Saturday, November 25, 2006

Going to the Dogs

Every year at about this time London Beaumont and London
Porters' regions of HCPT put on a fund raising event at Wimbledon
Greyhound Racing Stadium. This takes the form of a champagne reception,
followed by dinner track side (behind a glass screen). Many
generous people and not a few companies, sponsor races, dogs
racecards, prize draw tickets and buy places at the dinner tables.

Being HCPT, the dining area of the stadium is bedecked with
ballons and many students and young people volunteer to help
make the evening a social success as well as a financial one
for the charity.

As it happens, a great local headmaster friend, Chris was 50
years old this week so we celebrated his birthday by going to
the dogs and sharing a small dinner table in the "Star Attraction"
restaurant, with a few helpers from HCPT Group 35.

One of the unusual features of the HCPT Greyhound racenight,
is that mid way through the dog races, is a human relay race.
About 4 teams of 6 students each raced the track and all bets
placed on the human race went to the charity. Bets on the dogs
however all went to the Totaliser Board's coffers. Hopefully
the Tote can be privatised soon as I cannot see any justification for
government meddling in dog race betting, other than to cream off
some tax.

That brings me to the questions of betting; ethics; fundraising
for a Catholic though lay run, charity and animal welfare.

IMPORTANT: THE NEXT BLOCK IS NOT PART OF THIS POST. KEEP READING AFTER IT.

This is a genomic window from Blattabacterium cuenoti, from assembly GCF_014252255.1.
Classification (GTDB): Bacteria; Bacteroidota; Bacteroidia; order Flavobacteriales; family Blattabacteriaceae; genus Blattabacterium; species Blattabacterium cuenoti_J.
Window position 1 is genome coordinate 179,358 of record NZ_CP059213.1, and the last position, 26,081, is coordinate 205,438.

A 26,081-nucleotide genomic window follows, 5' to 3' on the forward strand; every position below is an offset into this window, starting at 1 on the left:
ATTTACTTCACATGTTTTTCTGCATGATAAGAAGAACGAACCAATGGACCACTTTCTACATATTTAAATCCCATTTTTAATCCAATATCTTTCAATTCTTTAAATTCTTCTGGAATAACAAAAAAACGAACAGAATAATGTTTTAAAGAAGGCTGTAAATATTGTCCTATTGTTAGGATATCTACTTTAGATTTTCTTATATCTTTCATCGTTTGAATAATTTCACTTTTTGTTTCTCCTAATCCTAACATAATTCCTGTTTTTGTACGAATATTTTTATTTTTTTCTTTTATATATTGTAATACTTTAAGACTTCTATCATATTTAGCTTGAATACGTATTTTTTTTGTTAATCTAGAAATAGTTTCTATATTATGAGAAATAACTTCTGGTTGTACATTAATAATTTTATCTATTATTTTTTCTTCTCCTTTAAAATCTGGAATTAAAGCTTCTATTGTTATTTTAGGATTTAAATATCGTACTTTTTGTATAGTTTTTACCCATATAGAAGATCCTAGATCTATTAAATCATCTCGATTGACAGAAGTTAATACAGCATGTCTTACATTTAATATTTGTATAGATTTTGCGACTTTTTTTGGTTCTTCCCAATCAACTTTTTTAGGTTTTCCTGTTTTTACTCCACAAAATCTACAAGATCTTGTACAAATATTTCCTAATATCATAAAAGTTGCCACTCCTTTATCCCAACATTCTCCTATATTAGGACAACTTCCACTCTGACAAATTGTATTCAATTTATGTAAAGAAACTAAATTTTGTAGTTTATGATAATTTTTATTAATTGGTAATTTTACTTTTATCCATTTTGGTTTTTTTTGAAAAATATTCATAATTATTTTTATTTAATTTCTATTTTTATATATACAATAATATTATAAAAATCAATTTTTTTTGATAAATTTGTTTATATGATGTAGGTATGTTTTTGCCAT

The reality of betting on dogs seems to be that there is
a lot of luck and very little judgement involved in backing
a winner. Indeed on the Sharecrazy website at present is a share
picking competition, based on the similar premise that a mythical chimpanzee
picking shares with a pin, may do better than the expert share
pickers. The Sharecrazy competition results so far appear to support
that view. The experiences of the HCPT Group 35 yesterday night
were very similar. The minimum Tote bet for a win was £2. Over
10 races at £2 each, betting almost entirely on the attractiveness
of name of the chosen greyhound, I spent £20 and had 2 wins.
One paid back just under £12, the other £5. Still the evening
was fun.

More seriously though what about the gambling ethics?
This larger question for me is one which is still quite
easy to answer. No ethical problem in my personal opinion,
if done in moderation.
What is moderation will obviously be an individual
matter depending on one's own circumstances. However
even if I was very rich, I doubt that dog races would be worth
a gamble much over say £50 in a year. Also as the races themselves
only last seconds there is not the same spectacle or
atmosphere as say at horse races, most people would
probably not want go to the dogs more than once
a year or so.

As for animal welfare - I have doubts about the whole
treating dogs like children's dolls, pet concept anyway and I am
not sure that breeding them for racing is any
worse than breeding say chiwowa's, poodles, bulldog mastiffs
etc for human playthings/security guards, loneliness needs, etc.

Sure there are some people who get enormous pleasure from dogs
but as one who frequently enjoys jogging, the nuisance dogs
can cause to humanity other than their owners, is understated.

Back to last night, first indications are that HCPT the Pilgrimage
Trust will have benefitted to the tune of some £30,000.
About 2500 disabled children travel with HCPT to Lourdes each
Easter. Taking their fares as c.£500 each, it can be seen that
good though £30k is, there is still a long way to go before
the 2500 children are funded for 2007.

No comments:

Post a Comment

Employment Tribunals and Covid-19

Having ongoing employment issues being dealt with by the Employment Tribunal system before the Covid-19 pandemic and still continuing after ...